Senate Bill 7 Hits CTU Hard
Once the ugly details came out regarding Illinois Senate Bill 7 — which the Chicago Teachers Union endorsed and which is awaiting the governor’s signature after nearly unanimously passing the House (there was one "No" vote and one abstention)— panic set in.
It turns out that the bill Chicago Teachers Union president Karen Lewis and the Illinois teachers unions agreed to contained a direct attack on the teachers unions that even the CTU claims they never agreed to.
In addition to mandating that Chicago teachers have a virtually impossible 75 percent strike vote (unlike the rest of the state which still requires only a majority), SB7 removed the oversight of the Illinois Educational Labor Relations Board (IELRB) of the Chicago Public Schools.
In other words, all those grievances filed against abusive principals not properly following the teachers contract would be null and void.
By May 18, the CTU was encouraging members to contact legislators to support a “trailer bill” which would restore the IELRB authority and change the mandate from a 75 percent vote of all active members to 75 percent of those who actually vote.
However, a lot of questions remain unanswered.
Did the CTU really not know what was in the bill that they endorsed? Or are they telling the truth that this was never in the bill they agreed on? And if it wasn’t, why did they have to wait until they were presented with an executive board resolution denouncing support for SB7 to start complaining publically?
CTU President Karen Lewis says she never agreed to such a deal, but state senator Kimberly Lightford, who is chairman of the Senate Education Committee, says that is not true, that Lewis knew what was in the bill.
Lightford was in charge of keeping a tight lid on the negotiations of the bill with about 20 organizations that included business groups such as Advance Illinois and the Business Roundtable, the unions, and school districts.
Lewis has told the delegates that the problem was the negotiations focused on school policy for about two months, and labor issues did not appear until the last hour.
At the April 7, 2011, House of Delegates meeting in which the executive board resolution was passed to withdraw support for SB7, Lewis asked CTU labor lawyer Robert Bloch to speak about the bill to the delegates.
Bloch told the teachers that the union team had only about 15 minutes to read over a hundred pages.
What Lewis did not tell the delegates is that Bloch, who specializes in labor law, did not join Lewis in the room to tell her to sign onto the embarrassing deal, according to union sources who wished to remain anonymous.
There was another lawyer who joined Lewis in the room and recommended that the union sign on the dotted line. Who was this lawyer, and why was this person there and not Bloch who addressed the delegates the other week?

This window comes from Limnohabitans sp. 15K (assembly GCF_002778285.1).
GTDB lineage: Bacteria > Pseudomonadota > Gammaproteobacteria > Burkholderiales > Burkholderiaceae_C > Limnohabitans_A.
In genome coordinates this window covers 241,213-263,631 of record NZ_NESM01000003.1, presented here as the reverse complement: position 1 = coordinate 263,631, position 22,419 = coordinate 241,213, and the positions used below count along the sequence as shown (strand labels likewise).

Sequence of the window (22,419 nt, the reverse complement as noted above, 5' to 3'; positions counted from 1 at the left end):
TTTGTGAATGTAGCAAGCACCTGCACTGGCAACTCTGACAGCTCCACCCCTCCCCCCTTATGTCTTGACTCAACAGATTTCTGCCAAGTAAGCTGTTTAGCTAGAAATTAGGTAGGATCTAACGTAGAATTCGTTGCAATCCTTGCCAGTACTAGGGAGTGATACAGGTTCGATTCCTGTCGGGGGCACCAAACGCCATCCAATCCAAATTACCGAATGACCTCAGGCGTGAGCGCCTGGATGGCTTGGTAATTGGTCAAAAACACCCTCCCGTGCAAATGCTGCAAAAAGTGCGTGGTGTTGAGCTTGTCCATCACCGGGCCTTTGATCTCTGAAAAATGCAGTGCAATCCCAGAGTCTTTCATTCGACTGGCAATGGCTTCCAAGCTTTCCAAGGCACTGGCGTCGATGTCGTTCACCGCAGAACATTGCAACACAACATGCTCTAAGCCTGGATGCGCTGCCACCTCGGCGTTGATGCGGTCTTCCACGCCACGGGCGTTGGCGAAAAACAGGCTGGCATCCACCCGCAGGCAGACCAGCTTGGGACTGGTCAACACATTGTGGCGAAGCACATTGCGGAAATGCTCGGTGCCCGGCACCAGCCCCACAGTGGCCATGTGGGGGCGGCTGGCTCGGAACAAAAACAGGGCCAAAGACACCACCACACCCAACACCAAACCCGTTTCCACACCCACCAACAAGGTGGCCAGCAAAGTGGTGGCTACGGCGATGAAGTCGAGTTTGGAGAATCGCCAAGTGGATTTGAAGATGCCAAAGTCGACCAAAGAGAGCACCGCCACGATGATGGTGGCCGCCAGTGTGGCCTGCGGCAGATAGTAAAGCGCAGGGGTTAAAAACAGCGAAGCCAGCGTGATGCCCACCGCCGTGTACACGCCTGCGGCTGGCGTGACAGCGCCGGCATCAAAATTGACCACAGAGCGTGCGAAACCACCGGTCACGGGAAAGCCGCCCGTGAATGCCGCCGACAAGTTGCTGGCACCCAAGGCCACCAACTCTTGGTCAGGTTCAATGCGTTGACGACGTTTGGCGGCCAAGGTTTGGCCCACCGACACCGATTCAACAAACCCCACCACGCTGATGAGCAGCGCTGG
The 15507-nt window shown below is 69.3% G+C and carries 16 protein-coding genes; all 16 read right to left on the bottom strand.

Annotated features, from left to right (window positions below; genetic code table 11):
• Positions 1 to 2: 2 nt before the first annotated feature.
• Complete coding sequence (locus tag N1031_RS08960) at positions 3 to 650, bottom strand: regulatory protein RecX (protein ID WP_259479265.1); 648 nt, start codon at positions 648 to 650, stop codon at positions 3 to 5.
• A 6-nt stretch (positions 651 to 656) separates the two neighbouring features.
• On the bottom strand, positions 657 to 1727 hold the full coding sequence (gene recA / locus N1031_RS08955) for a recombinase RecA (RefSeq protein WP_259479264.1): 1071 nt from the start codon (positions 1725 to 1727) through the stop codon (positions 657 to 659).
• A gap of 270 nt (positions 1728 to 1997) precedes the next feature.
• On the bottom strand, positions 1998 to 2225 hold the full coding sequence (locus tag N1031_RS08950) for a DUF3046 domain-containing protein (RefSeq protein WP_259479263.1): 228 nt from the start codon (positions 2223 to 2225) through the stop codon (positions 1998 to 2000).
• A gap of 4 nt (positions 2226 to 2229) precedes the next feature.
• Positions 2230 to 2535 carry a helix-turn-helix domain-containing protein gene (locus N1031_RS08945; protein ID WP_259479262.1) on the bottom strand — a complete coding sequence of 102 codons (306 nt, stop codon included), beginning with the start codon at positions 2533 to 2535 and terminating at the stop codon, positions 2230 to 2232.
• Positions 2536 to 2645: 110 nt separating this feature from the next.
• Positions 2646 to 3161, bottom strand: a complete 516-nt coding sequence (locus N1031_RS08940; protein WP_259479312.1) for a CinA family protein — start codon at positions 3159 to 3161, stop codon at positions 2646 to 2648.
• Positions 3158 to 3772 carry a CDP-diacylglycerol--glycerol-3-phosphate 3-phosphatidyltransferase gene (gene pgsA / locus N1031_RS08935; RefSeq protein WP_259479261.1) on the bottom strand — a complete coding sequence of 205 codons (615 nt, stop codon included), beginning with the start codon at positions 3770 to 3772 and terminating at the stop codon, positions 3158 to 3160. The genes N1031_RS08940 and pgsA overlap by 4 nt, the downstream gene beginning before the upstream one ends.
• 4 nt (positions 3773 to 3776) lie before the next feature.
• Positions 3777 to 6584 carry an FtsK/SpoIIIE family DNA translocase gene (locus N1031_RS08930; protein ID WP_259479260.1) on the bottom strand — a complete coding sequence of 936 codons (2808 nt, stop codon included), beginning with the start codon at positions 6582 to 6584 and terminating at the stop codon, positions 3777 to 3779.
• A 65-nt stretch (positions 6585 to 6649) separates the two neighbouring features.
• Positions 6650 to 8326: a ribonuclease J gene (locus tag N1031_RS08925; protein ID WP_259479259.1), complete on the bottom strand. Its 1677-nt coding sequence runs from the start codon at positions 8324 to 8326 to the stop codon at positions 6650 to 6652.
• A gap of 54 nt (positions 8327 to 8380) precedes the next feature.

These are questions Lewis has so far refused to answer.
When it comes to negotiations, there is always the question of who is doing the negotiations. Many have questioned who is in the room when the Board of Ed or politicians sit down to negotiate with the teachers union.
One of the charges former CTU president Marilyn Stewart threw at Lewis and her reform CORE slate (which this reporter is a member of) during last year’s elections was “inexperience.” While Stewart’s United Progressive Caucus or UPC had run the union for 37 of the past 40 years (Debby Lynch beat the UPC in 2001 to serve one term), CORE had just been formed a mere two years ago.
Ironically, one union source noted that the charge of ‘inexperience’ has merit. Lewis certainly was an inexperienced negotiator, and her partner most likely was as well. As some may say, they sat down like two young lambs in a room filled with wolves.
How happy were the wolves after Lewis signed off on the new future law that will increase the school day and year and gut seniority as a factor in teacher layoffs? The Sun Times reported Chicago Mayor Emanuel “could barely contain his glee” while former Chicago schools chief and current education secretary Arne Duncan said “every state committed to education reform should take notice.”
SB7 makes it easier to fire teachers, uses evaluations rather than seniority, and puts serious restrictions in Chicago on striking, including mandating up to 120 days after a dispute goes to a special panel, and then if it’s not resolved, another 10-day notice would push a strike into the middle of the school year, if the teachers could do what has never been done before – generate a 75% strike vote from all active CTU members, including those who do not vote because they are not full members.
As one elementary teacher grumbled, everything the veteran teachers fought for on the picket lines (the last strike was in 1987) is being given back.
The lone nay vote on SB7 in the Illinois House, Rep. Monique Davis, perhaps best summed it up: “I’m not going to be a union buster, and especially starting with my own city.”
Certainly, Lewis is learning fast. She started her term last summer on a strong foot by refusing to give up the teachers’ raises despite strong pressure from Daley and former schools chief Ron Huberman who claimed the Board of Education was facing a billion dollar deficit.
In an unprecedented move for conducting union business in Chicago, Lewis took a team of over 20 rank and file teachers and union employees to the negotiations in which they refused to hand over the teachers’ raises.
Lewis repeatedly tells the public that she listens to the teachers; “the delegates are my boss,” she is fond of saying.
Only this time, she did a complete about face. She decided to play by the corporate political rules of back- door negotiating and keeping the members in the dark.
And she lost.
What happens next remains to be seen.